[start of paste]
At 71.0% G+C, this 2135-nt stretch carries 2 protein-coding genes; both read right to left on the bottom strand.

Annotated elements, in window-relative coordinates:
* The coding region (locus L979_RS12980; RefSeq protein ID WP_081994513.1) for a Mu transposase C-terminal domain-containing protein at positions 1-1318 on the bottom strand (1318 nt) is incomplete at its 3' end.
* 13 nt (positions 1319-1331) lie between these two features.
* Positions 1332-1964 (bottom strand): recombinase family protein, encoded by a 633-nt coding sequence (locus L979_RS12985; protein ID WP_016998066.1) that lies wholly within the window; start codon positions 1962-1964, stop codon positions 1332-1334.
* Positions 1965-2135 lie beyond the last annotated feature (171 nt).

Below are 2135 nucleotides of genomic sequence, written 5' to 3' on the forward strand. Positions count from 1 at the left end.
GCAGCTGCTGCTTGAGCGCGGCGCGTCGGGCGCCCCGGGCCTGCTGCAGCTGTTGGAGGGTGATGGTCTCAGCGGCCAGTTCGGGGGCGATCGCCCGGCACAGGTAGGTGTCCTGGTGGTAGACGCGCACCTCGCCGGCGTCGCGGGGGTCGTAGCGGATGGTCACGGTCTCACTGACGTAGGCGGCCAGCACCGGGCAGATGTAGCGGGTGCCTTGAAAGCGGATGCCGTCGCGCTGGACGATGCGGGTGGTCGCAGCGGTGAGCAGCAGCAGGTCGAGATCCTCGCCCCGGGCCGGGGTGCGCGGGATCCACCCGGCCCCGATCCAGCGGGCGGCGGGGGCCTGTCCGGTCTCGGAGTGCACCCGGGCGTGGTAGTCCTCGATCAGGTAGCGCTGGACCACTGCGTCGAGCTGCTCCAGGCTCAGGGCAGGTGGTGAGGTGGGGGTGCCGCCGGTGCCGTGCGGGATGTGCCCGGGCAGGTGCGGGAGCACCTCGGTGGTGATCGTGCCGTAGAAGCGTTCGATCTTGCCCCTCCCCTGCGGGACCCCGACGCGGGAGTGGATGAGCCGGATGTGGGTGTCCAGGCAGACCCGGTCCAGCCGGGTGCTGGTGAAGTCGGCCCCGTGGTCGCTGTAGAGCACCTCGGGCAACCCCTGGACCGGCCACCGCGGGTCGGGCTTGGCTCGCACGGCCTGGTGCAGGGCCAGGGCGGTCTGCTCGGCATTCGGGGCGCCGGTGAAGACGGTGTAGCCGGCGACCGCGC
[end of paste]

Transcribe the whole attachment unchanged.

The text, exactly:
At 71.0% G+C, this 2135-nt stretch carries 2 protein-coding genes; both read right to left on the bottom strand.

Annotated elements, in window-relative coordinates:
* The coding region (locus L979_RS12980; RefSeq protein ID WP_081994513.1) for a Mu transposase C-terminal domain-containing protein at positions 1-1318 on the bottom strand (1318 nt) is incomplete at its 3' end.
* 13 nt (positions 1319-1331) lie between these two features.
* Positions 1332-1964 (bottom strand): recombinase family protein, encoded by a 633-nt coding sequence (locus L979_RS12985; protein ID WP_016998066.1) that lies wholly within the window; start codon positions 1962-1964, stop codon positions 1332-1334.
* Positions 1965-2135 lie beyond the last annotated feature (171 nt).

Below are 2135 nucleotides of genomic sequence, written 5' to 3' on the forward strand. Positions count from 1 at the left end.
GCAGCTGCTGCTTGAGCGCGGCGCGTCGGGCGCCCCGGGCCTGCTGCAGCTGTTGGAGGGTGATGGTCTCAGCGGCCAGTTCGGGGGCGATCGCCCGGCACAGGTAGGTGTCCTGGTGGTAGACGCGCACCTCGCCGGCGTCGCGGGGGTCGTAGCGGATGGTCACGGTCTCACTGACGTAGGCGGCCAGCACCGGGCAGATGTAGCGGGTGCCTTGAAAGCGGATGCCGTCGCGCTGGACGATGCGGGTGGTCGCAGCGGTGAGCAGCAGCAGGTCGAGATCCTCGCCCCGGGCCGGGGTGCGCGGGATCCACCCGGCCCCGATCCAGCGGGCGGCGGGGGCCTGTCCGGTCTCGGAGTGCACCCGGGCGTGGTAGTCCTCGATCAGGTAGCGCTGGACCACTGCGTCGAGCTGCTCCAGGCTCAGGGCAGGTGGTGAGGTGGGGGTGCCGCCGGTGCCGTGCGGGATGTGCCCGGGCAGGTGCGGGAGCACCTCGGTGGTGATCGTGCCGTAGAAGCGTTCGATCTTGCCCCTCCCCTGCGGGACCCCGACGCGGGAGTGGATGAGCCGGATGTGGGTGTCCAGGCAGACCCGGTCCAGCCGGGTGCTGGTGAAGTCGGCCCCGTGGTCGCTGTAGAGCACCTCGGGCAACCCCTGGACCGGCCACCGCGGGTCGGGCTTGGCTCGCACGGCCTGGTGCAGGGCCAGGGCGGTCTGCTCGGCATTCGGGGCGCCGGTGAAGACGGTGTAGCCGGCGACCGCGC